Duong Chi Dung, former chairman of Vinalines, his brother's trial on January 7 / PHOTO COURTESY OF TUOI TRE
The Ministry of Public Security spokesman said investigators had found no evidence to support a former official's claim that a senior ministry official tipped him off to his arrest in a multimillion dollar graft case.
Lieutenant-general Hoang Kong Tu, chief of the ministry's security investigation department, was speaking in an interview on the ministry's website on Wednesday.
During a hearing in Hanoi on Tuesday, Duong Chi Dung, former chairman of the state-owned shipping giant Vinalines, said that Deputy Minister Pham Quy Ngo informed him of his imminent arrest in May 2012.
The tipoff allowed him to flee Vietnam for four months before being apprehended in Cambodia. He was sentenced to death for embezzlement at a trial last year.
Dung was giving his testimony as a witness at the trial of his younger brother Duong Tu Trong, dismissed vice director of the northern city of Hai Phong's Police Department. He and six others were on trial for assisting Dung's escape.
Asked about the accusations, Tu said Dung had already told officers with his department about the informant during the investigation.
They reported the information to ministry leaders and were ordered to investigate it, but they did not find any record of phone calls exchanged between Dung and Ngo.
"Dung himself changed his statements many times, so there were not enough bases to prove [his claims]," Tu said.
But he also said that the ministry would "closely" collaborate with other related agencies to continue investigating Dung's accusations that he had paid Ngo and other two officials, all in charge of investigating a floating dock scam at Vinalines, in order to escape charges.
"Wrongdoers will not be allowed to go scot-free and will be punished in accordance with the law...miscarriage of justice will not be permitted to happen either," he said.
According to Dung, he had paid US$510,000 to Ngo, $20,000 to Tran Duy Thanh, former chief of the ministry's anti-corruption department (C48), and $10,000 to another officer with C48 referred to as Son.
On Wednesday, the Hanoi People's Court announced that an investigation would be launched to clarify how Dung knew of his arrest in advance.
It defined the charge being investigated as "the deliberate leak of a national secret," meaning that violators could face a jail term of 15 years.
The court also asked city prosecutors to investigate Dung's bribery accusations against the police officials.
Prosecutors were also asked to probe his claim that he had forwarded VND20 billion ($940,000) to Ngo from Truong My Lan, chairwoman of Van Thinh Phat Group, in return for awarding the latter a contract related to a project at Saigon Port in Ho Chi Minh City.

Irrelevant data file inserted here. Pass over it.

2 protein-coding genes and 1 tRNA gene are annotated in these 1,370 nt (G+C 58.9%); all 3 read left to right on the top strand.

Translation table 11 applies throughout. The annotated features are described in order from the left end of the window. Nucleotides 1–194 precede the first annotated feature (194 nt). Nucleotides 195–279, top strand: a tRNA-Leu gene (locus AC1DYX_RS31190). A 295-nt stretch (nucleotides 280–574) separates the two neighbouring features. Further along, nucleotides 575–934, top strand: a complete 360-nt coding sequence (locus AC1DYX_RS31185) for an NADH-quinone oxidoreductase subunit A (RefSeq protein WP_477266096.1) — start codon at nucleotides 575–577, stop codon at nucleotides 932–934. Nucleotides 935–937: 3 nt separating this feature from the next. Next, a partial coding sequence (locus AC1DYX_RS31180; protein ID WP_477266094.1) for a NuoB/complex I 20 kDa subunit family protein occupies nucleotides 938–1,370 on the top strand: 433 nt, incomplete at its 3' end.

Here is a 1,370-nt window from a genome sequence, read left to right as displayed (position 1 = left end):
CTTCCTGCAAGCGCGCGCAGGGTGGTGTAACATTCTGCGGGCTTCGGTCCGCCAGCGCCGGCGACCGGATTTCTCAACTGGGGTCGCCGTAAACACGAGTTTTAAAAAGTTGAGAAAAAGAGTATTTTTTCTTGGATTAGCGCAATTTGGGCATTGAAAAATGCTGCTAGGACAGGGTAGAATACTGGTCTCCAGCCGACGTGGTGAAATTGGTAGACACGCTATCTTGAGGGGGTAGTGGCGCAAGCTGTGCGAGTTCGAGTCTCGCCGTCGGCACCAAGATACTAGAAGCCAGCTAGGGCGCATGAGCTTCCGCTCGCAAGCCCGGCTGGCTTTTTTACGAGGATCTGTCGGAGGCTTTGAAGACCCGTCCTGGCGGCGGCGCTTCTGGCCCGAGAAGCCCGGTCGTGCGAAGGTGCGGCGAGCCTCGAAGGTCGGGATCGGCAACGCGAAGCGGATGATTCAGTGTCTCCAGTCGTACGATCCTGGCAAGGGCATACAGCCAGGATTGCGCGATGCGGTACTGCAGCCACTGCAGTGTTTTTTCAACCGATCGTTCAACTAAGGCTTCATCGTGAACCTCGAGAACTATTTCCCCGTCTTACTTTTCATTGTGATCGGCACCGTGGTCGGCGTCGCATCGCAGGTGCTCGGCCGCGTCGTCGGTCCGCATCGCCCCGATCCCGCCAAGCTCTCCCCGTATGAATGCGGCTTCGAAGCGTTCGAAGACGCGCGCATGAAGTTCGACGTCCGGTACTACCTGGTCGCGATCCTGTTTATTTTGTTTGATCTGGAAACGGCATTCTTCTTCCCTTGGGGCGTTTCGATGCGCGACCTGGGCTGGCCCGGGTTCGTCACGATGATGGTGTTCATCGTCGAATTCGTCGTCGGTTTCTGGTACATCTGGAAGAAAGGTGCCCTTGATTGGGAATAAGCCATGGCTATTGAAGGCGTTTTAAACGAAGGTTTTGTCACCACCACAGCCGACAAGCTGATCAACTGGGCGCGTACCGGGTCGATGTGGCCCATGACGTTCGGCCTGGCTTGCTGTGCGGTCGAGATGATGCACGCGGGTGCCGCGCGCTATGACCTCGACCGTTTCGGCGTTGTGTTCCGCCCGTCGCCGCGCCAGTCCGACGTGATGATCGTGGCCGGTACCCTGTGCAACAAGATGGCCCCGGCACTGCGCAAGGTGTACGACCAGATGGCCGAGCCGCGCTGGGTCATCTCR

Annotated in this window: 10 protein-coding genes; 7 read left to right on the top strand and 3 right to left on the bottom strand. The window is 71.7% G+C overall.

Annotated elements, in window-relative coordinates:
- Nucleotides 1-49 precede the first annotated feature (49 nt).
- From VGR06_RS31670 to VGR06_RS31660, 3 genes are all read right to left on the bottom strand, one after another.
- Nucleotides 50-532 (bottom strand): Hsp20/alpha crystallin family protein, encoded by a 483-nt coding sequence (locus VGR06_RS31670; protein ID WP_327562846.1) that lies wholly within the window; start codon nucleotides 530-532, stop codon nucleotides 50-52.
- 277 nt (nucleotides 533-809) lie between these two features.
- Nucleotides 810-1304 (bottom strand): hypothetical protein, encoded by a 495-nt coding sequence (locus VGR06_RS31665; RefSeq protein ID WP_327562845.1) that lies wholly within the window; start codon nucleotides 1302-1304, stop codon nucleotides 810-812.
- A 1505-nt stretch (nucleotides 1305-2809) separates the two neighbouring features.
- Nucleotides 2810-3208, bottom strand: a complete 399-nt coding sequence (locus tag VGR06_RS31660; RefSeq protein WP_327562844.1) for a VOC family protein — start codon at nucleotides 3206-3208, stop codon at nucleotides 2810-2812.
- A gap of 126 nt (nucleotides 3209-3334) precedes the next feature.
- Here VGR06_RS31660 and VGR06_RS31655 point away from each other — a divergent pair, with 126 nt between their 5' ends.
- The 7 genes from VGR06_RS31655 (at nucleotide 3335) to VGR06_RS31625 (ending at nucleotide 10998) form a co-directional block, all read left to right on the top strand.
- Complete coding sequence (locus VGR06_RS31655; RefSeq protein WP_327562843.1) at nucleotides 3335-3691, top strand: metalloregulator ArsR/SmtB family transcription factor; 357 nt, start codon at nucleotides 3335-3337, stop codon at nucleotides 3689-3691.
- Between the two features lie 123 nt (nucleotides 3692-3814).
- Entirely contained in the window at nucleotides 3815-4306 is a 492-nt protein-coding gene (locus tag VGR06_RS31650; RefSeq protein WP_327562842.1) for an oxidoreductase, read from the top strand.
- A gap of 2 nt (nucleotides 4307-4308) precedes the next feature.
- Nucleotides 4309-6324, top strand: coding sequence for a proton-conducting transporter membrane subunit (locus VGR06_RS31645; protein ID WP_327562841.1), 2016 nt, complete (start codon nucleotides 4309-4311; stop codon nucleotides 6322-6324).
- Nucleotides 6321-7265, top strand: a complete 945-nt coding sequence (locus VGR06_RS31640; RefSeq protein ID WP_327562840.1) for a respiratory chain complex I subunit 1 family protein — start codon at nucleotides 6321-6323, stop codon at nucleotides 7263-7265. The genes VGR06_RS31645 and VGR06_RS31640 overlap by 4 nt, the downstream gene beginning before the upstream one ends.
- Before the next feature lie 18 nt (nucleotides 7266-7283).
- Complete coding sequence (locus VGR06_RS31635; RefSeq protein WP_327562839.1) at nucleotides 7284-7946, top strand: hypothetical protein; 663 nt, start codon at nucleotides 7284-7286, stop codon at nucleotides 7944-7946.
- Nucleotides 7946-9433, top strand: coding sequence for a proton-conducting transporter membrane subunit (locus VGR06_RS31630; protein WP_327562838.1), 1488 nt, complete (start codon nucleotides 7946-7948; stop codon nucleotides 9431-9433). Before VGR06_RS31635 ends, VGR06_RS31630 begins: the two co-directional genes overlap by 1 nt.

According to Dung, after the ministry's inspectorate summoned him for questioning about the purchase of an unusable floating dock in 2008, on April 29, 2012, he and his wife visited Ngo's family in the northern province of Quang Ninh, where the latter was on vacation.
He asked Ngo for help and paid him $10,000.
In return, the deputy minister said he would take care of things, and told Dung to use a new phone number to contact him by phone.
On May 2, Dung brought another $500,000 to Ngo's house.
He said through Ngo's introduction, he got to know Thanh and gave him $20,000 along with a bottle of wine.
On May 7, he came to C48's headquarters where he met Son and asked for the latter's phone number. He then came to Son's house and gave him $10,000.
On May 17, Ngo called him saying that C48 proposed charges against three people at Vinalines, including him, according to Dung, adding that Ngo told him "to go away for some time."
After that Dung called his younger brother, who sent other defendants to transport him to the northern province of Quang Ninh, and then Ho Chi Minh City, and finally the southern province of Tay Ninh.
From Tay Ninh, he was driven to Cambodia, where he flew to the US.
However, since he was not allowed to enter the US, he returned to Cambodia, where he was arrested on September 4 by Vietnamese police in collaboration with Cambodian agencies.
In response to Dung's accusations, Ngo told online newspaper Dan Viet in a telephone interview that same day that he was not involved in Dung's escape and that police needed to clarify the matter.
Thanh, who is now chief of Interpol Vietnam, meanwhile, refused to comment, but said "investigators will clarify the claims," Tuoi Tre reported on Thursday.
Last month, Dung and his subordinate Mai Van Phuc, the company's general director, got the death sentence for embezzling VND10 billion ($474,000) each.
They had led eight others, most of whom were executives and employees with Vinalines, to purchase an unusable floating dock from Russia in 2008 for $9 million and then invest another $10.5 million into repairing it
The purchase was estimated to have caused more than VND500 billion ($23.5 million), including port rental and security fees, in losses to the exchequer so far.
Dung's brother, Trong, was sentenced to 18 years in prison.
Trong's six other accomplices who assisted him in helping Dung escape, including three Hai Phong police and customs officers, got jail terms of between five and 13 years.
Another customs officer accused of being involved in the plan is still at large.
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